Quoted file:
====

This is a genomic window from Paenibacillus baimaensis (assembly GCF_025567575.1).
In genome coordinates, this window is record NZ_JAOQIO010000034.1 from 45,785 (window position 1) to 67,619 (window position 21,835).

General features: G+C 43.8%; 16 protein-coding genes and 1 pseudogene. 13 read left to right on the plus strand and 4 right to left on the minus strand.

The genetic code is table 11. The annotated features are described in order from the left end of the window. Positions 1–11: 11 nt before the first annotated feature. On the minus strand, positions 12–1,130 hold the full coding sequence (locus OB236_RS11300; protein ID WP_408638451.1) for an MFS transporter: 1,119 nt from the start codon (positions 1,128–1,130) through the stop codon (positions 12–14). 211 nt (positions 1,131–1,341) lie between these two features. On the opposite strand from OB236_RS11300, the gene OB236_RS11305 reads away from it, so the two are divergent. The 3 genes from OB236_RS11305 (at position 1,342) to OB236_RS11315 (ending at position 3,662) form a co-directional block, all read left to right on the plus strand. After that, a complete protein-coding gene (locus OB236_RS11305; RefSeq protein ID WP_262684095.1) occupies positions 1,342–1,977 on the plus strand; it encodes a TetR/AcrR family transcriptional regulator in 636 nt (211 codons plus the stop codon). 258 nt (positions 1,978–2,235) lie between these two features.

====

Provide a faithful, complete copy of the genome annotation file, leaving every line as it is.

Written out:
This is a genomic window from Paenibacillus baimaensis (assembly GCF_025567575.1).
In genome coordinates, this window is record NZ_JAOQIO010000034.1 from 45,785 (window position 1) to 67,619 (window position 21,835).

General features: G+C 43.8%; 16 protein-coding genes and 1 pseudogene. 13 read left to right on the plus strand and 4 right to left on the minus strand.

The genetic code is table 11. The annotated features are described in order from the left end of the window. Positions 1–11: 11 nt before the first annotated feature. On the minus strand, positions 12–1,130 hold the full coding sequence (locus OB236_RS11300; protein ID WP_408638451.1) for an MFS transporter: 1,119 nt from the start codon (positions 1,128–1,130) through the stop codon (positions 12–14). 211 nt (positions 1,131–1,341) lie between these two features. On the opposite strand from OB236_RS11300, the gene OB236_RS11305 reads away from it, so the two are divergent. The 3 genes from OB236_RS11305 (at position 1,342) to OB236_RS11315 (ending at position 3,662) form a co-directional block, all read left to right on the plus strand. After that, a complete protein-coding gene (locus OB236_RS11305; RefSeq protein ID WP_262684095.1) occupies positions 1,342–1,977 on the plus strand; it encodes a TetR/AcrR family transcriptional regulator in 636 nt (211 codons plus the stop codon). 258 nt (positions 1,978–2,235) lie between these two features.